IT is quite the gamble putting two presenters together for a travelogue. If they don’t hit it off the whole series could be thrown into jeopardy, the viewer unwilling to pally the scratchy duo along.

The bod who came up with the idea for Boswell and Johnson’s Scottish Road Trip with Frank Skinner and Denise Mina (on the free to view Sky Arts, Tuesday, 9pm), therefore deserves a cheer. This three-part follow in the footsteps of the English and Scottish writers is a hoot and a half.

Describing Johnson as only a writer does him a disservice. As Skinner finds when he reads the inscription on a statue of Johnson in London, he was a “critic, essayist, philologist, biographer, wit, poet, moralist, dramatist, political writer and talker”. Quips Skinner: “He would have been brilliant on Twitter.”

Don’t let the wisecrack fool you. Having written two dissertations on Johnson, and been president of the Samuel Johnson Society, the comedian is not kidding around when he says he is a fan.

Add to this mix Denise Mina, a writer of this parish who similarly wears a lot of learning lightly, and whose observations can be as sharp as daggers, and you have two fun, well informed, travelling companions.

Not that this prevents them from bringing in the opinions of others when necessary. In Mina’s case, a lunch with author Andrew O’Hagan in Edinburgh furnishes her with the knowledge that Boswell the lawyer, having written a book about Corsica, took to kicking around Edinburgh in the island’s official dress. “He’s such a hipster!” cries Mina.

“This was a guy who would consort with prostitutes at six o’clock and be at church at 7 o’clock,” says O’Hagan. “A mass of contradictions but a man of enormous human sympathy as well.”

Mina finds no statues of Boswell in Edinburgh, just a solitary, blink and you will miss it plaque. “Why are we so ashamed about Boswell being a Scottish writer?” she asks.

Skinner and Mina chum it to St Andrews and Arbroath Abbey. For a spell, Skinner wears 18th century costume, complete with wig. Mina, in keeping with Boswell’s more practical nature, gives the dressing up box a swerve, preferring a skirt, leggings, and hoodie combo topped with a fabulous faux fur jacket. Very Game of Thrones. Boswell, he of the Corsican get-up, would have approved.

By the time they get to Macbeth country, with Skinner on the blasted heath and Mina at Cawdor Castle, the friendship has been sealed. Just like Boswell and Johnson’s. Art imitating life and biography. Next week it is on to the Highlands and Hebrides.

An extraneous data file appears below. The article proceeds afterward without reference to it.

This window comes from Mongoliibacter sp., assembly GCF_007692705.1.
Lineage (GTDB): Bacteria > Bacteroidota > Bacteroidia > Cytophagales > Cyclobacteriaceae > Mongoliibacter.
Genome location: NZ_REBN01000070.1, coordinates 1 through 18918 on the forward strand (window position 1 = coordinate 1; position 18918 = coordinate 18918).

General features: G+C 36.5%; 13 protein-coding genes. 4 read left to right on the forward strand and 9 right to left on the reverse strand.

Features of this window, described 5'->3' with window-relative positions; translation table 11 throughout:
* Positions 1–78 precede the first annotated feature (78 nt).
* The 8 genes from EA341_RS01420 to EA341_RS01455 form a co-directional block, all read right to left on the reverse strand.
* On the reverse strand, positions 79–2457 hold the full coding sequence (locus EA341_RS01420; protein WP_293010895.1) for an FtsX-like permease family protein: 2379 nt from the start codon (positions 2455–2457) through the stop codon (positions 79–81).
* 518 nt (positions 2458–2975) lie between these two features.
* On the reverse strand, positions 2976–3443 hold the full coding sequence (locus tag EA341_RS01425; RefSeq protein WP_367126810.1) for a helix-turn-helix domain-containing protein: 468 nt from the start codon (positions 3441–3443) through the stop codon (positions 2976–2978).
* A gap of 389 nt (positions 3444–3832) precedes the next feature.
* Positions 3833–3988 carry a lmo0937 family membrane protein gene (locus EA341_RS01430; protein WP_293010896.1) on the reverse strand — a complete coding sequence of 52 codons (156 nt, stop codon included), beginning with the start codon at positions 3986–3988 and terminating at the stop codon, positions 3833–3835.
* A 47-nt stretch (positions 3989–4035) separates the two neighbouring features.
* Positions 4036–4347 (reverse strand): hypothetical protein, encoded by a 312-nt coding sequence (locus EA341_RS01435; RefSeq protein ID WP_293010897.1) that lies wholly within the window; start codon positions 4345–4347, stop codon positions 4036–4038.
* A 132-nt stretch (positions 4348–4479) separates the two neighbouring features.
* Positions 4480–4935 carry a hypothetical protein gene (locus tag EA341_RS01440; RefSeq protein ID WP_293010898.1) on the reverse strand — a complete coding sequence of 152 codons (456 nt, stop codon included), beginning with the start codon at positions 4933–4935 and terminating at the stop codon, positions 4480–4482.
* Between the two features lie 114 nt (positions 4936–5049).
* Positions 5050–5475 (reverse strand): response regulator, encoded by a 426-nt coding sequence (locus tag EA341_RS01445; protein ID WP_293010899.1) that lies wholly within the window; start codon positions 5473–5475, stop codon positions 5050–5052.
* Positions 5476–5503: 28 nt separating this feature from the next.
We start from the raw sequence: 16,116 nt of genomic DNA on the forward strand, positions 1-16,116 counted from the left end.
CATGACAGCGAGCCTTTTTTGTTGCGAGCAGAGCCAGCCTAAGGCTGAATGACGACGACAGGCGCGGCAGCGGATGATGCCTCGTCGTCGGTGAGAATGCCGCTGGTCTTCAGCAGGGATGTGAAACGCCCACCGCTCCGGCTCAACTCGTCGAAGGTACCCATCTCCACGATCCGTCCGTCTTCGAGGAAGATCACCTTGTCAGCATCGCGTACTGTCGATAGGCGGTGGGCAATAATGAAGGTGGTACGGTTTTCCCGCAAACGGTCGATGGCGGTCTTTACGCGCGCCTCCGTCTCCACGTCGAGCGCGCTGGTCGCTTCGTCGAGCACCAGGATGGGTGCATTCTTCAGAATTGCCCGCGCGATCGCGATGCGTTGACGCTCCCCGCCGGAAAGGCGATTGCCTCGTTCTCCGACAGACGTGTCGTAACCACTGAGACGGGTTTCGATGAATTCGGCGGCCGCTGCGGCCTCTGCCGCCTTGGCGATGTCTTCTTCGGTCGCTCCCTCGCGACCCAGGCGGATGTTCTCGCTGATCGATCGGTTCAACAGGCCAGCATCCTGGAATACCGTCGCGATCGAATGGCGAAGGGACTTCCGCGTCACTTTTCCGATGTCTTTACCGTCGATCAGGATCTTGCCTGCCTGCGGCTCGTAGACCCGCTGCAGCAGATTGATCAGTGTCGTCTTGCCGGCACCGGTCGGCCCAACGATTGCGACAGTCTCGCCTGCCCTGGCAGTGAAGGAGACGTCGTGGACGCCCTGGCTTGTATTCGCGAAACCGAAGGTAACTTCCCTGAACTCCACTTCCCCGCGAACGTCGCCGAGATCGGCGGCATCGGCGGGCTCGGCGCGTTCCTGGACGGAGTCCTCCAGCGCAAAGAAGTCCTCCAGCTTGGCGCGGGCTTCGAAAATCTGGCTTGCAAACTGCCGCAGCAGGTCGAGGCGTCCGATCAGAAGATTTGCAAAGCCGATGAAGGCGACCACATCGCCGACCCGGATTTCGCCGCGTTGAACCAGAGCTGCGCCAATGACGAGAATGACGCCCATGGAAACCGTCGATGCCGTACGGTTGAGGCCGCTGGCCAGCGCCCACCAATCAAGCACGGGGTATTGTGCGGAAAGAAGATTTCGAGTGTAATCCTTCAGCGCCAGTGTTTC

Back for a second series is Murder Case (BBC Scotland, Tuesday-Wednesday, 10pm, or BBC2, Wednesday-Thursday, 9pm, above). Forgive the long listing of channels and times; this is what happens when a BBC Scotland series becomes a network hit – everyone wants a piece of the award-winning action. See Guilt, Shetland, etc.

There is a lot of real life action on offer in Matt Pinder’s films about Police Scotland’s Major Investigations Team. Cases are followed from the crime scene to eventual outcome, taking in everything from forensic analysis of material to the accounts of the victims’ families, all of it presented as events unfolded. This kind of care and attention to detail takes time, but the results are well worth the wait.

The new film looks at the case of Paul Mathieson, 37, who was attacked in the street in Renfrew in 2018. The assault was captured on CCTV but the footage was grainy and the perpetrator fled. Mr Mathieson died later in hospital.

With the investigation hampered by a shortage of forensic evidence and reliable witnesses, the odds of finding the attacker seem lengthy. But the Murder Investigations Team, led by DCI Martin Fergus, are just getting started.

It can be difficult to find a place of your own in the crowded market for documentaries, far less those specialising in true crime. That word spread so far and fast about series one of Murder Case says a lot about its quality and originality.

Stand by your beds and get ready to turn the volume down when another rammy inevitably erupts in the return of River City (BBC Scotland, Monday, 10pm, or BBC1 Scotland, Tuesday, 8pm). The good, and not so good, folks of the fictional Shieldinch are back after a five month absence caused by The Virus. Where the Corry and EastEnders casts have gone, the River City lot have followed, socially distancing and hand sanitising all the way.

The new run finds the community coming together to say a final cheerio to Molly. Played by Una McLean, who announced last year that she was quitting the role at the tender age of 90 (they breed em tough in the Glesga theatre), the character will be much missed.